MHI SOLUTIONS COMMUNITY: Enhancing Connectivity Between Software, Machine and Worker


It’s not flashy like the version pioneered by coach Phil Jackson and the Chicago Bulls in the 1990s, but the material handling industry has its own take on the triangle offense, and in a fully optimized warehouse, it can be just as impressive to watch.

When software and control systems are fully integrated with hardware solutions and trained workers, that connectivity makes the system greater than the sum of its parts. The result is a highly efficient warehouse or fulfillment center that uses data to make informed decisions in real time.

That flexibility amid changing operational conditions—including staffing levels, order volume and inventory levels—allows warehouse managers to get the most out of their resources. They may need less material-handling equipment and fewer workers, reducing capital and operational expenditures while still responding to higher order volumes and the demand for faster delivery.

Rather than a triangle, Raymond Cocozza, president of MHI member Conveyco, described it as a three-legged stool. One leg represents software and control systems such as warehouse execution systems (WES) that communicate with other physical and technology solutions. WES software organizes, sequences and directs warehouse resources—both automated equipment and workers—to move goods more efficiently from receiving through shipping.

The second leg is the machinery and equipment such as conveyors, robots, printers, packaging equipment and storage systems that physically interact with the products being moved. The third leg represents workers who interact with physical and technology solutions, performing tasks, responding to directions, managing exceptions and directing the behavior of elements in the solution.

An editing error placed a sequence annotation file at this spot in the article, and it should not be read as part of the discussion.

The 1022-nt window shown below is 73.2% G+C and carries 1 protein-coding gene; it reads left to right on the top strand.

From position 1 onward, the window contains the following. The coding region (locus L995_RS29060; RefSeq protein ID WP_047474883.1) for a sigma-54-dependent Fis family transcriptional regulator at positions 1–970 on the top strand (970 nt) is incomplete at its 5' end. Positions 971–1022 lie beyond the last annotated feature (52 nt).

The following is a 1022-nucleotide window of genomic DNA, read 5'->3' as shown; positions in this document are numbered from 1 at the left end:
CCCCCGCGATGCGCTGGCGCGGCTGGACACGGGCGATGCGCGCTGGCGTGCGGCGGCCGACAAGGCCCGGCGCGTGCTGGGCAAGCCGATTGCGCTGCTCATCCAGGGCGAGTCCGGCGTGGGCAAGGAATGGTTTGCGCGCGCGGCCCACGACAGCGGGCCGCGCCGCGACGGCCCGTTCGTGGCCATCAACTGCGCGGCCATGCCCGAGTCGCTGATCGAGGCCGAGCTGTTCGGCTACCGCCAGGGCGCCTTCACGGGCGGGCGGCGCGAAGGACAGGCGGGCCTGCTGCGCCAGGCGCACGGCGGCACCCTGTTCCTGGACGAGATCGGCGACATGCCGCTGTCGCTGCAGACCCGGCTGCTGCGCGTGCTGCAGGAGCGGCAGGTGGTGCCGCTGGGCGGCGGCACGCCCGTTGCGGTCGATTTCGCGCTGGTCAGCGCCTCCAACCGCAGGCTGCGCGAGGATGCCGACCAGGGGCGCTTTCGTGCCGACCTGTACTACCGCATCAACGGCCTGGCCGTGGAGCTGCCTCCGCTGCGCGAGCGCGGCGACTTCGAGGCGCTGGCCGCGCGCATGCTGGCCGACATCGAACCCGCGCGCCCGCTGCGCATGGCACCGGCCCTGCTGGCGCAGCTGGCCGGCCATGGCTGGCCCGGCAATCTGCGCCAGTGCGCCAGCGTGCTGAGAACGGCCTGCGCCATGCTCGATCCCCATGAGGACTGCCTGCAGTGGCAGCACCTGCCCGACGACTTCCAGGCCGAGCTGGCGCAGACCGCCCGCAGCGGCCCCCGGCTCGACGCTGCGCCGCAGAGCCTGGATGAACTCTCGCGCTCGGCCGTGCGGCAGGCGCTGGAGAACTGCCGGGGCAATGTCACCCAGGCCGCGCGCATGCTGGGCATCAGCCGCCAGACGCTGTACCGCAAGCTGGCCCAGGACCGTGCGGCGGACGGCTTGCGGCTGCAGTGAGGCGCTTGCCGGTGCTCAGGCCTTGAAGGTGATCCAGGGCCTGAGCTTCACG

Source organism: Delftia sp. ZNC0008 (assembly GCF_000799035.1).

Cocozza said WES software is allowing warehouse managers to gain greater visibility into operations. It can collect operational data, mine it for patterns, report out results, recommend improvements and make decisions in real time using artificial intelligence and machine learning. In addition to reacting to operational conditions as they unfold, WES software provides predictive analytics that can help warehouse managers better prepare for what lies ahead.

“Through smarter software, we can streamline the manner in which we release the flow of orders and group them more intelligently, and we can also more efficiently use our human resources,” Cocozza said. “The software that drives today’s warehouse operations has undergone a huge evolution in terms of its sophistication. It has enabled smarter systems and has empowered operators of these systems to make more-informed decisions.”

High-tech hardware solutions, including automated storage and retrieval systems and autonomous guided vehicles, take their cues from software, but the information sharing goes both ways. Sensors on hardware can alert WES software to potential maintenance issues before equipment breaks down. If a motor is running hot or drawing more amperage than normal, for example, maintenance workers can take corrective action early to eliminate downtime.

“Maintenance professionals aren’t on the floor with three-ring binders anymore,” Cocozza said. “They have access to electronic information more readily so they can more quickly resolve issues. That’s one major opportunity that’s come up in the recent past that’s really empowered facility maintenance groups to make more-informed decisions and to be quicker and more responsive to the operations teams that they support.

“The evolution of technology has been great for efficient designs, but one thing we need to make our customers aware of is that the level of technologists needed to support these systems is much more sophisticated than what was required to run a conveyor system 20 years ago.”

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